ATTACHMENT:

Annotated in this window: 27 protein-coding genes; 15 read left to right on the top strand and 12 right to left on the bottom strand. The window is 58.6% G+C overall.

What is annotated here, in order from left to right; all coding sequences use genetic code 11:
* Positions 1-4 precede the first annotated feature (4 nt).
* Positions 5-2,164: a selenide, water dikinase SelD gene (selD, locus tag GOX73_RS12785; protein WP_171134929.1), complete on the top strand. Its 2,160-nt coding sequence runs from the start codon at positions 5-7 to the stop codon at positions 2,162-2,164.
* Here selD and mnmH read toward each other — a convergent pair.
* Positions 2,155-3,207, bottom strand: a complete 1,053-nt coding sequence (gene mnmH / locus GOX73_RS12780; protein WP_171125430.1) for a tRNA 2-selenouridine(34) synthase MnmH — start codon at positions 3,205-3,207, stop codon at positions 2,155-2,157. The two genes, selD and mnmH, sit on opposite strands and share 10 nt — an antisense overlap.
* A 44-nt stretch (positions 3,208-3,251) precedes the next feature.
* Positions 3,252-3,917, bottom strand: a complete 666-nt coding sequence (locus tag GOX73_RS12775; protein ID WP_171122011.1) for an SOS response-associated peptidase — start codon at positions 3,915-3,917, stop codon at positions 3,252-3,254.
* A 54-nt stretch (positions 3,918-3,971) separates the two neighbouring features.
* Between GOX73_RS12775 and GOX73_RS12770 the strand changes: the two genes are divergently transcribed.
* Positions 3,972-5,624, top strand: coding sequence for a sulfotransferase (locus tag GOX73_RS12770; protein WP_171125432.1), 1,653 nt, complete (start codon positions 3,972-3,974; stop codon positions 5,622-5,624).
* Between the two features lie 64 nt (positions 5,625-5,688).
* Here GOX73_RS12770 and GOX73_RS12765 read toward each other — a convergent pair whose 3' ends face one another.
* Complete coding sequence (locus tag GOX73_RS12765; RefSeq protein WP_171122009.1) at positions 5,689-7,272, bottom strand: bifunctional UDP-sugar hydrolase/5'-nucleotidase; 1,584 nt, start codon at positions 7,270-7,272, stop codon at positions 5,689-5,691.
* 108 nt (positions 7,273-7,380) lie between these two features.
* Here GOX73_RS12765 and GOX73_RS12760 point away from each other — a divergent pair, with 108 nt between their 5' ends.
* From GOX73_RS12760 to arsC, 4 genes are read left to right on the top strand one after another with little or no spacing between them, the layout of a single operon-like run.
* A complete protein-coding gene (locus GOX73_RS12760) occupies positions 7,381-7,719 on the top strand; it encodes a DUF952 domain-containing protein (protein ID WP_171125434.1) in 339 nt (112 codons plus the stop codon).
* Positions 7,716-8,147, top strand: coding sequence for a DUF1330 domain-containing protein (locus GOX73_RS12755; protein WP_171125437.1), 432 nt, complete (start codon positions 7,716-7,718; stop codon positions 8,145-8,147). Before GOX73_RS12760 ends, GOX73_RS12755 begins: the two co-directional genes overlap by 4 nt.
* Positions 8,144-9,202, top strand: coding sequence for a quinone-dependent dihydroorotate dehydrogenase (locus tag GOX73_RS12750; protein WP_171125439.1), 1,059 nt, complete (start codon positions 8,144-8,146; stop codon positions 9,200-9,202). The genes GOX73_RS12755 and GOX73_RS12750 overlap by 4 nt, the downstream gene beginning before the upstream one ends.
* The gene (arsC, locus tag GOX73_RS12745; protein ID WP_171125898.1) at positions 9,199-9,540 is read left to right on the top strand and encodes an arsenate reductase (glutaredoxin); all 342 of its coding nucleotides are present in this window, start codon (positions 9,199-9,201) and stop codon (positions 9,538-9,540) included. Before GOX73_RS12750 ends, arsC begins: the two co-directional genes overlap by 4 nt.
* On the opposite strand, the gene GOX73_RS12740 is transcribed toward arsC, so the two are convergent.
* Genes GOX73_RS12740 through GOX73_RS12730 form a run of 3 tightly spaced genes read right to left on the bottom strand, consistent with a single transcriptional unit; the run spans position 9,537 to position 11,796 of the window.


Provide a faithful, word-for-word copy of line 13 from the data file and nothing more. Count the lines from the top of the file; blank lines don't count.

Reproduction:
* Here GOX73_RS12770 and GOX73_RS12765 read toward each other — a convergent pair whose 3' ends face one another.